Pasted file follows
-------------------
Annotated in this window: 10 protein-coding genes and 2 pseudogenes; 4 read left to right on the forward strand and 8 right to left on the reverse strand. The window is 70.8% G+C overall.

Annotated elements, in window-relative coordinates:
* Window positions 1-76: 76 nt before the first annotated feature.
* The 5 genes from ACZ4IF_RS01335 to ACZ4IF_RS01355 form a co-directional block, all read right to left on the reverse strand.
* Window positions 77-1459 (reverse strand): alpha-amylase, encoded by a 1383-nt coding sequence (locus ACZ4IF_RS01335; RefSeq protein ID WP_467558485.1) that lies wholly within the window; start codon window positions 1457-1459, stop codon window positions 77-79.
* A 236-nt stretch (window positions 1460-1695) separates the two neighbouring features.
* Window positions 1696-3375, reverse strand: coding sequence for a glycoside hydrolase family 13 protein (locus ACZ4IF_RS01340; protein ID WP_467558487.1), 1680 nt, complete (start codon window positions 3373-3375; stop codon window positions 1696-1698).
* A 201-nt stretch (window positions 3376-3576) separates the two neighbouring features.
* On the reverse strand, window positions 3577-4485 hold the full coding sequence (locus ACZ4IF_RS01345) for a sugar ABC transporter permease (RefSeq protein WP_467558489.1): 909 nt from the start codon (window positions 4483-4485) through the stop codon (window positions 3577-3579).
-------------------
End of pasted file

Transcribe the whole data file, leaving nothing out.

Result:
Annotated in this window: 10 protein-coding genes and 2 pseudogenes; 4 read left to right on the forward strand and 8 right to left on the reverse strand. The window is 70.8% G+C overall.

Annotated elements, in window-relative coordinates:
* Window positions 1-76: 76 nt before the first annotated feature.
* The 5 genes from ACZ4IF_RS01335 to ACZ4IF_RS01355 form a co-directional block, all read right to left on the reverse strand.
* Window positions 77-1459 (reverse strand): alpha-amylase, encoded by a 1383-nt coding sequence (locus ACZ4IF_RS01335; RefSeq protein ID WP_467558485.1) that lies wholly within the window; start codon window positions 1457-1459, stop codon window positions 77-79.
* A 236-nt stretch (window positions 1460-1695) separates the two neighbouring features.
* Window positions 1696-3375, reverse strand: coding sequence for a glycoside hydrolase family 13 protein (locus ACZ4IF_RS01340; protein ID WP_467558487.1), 1680 nt, complete (start codon window positions 3373-3375; stop codon window positions 1696-1698).
* A 201-nt stretch (window positions 3376-3576) separates the two neighbouring features.
* On the reverse strand, window positions 3577-4485 hold the full coding sequence (locus ACZ4IF_RS01345) for a sugar ABC transporter permease (RefSeq protein WP_467558489.1): 909 nt from the start codon (window positions 4483-4485) through the stop codon (window positions 3577-3579).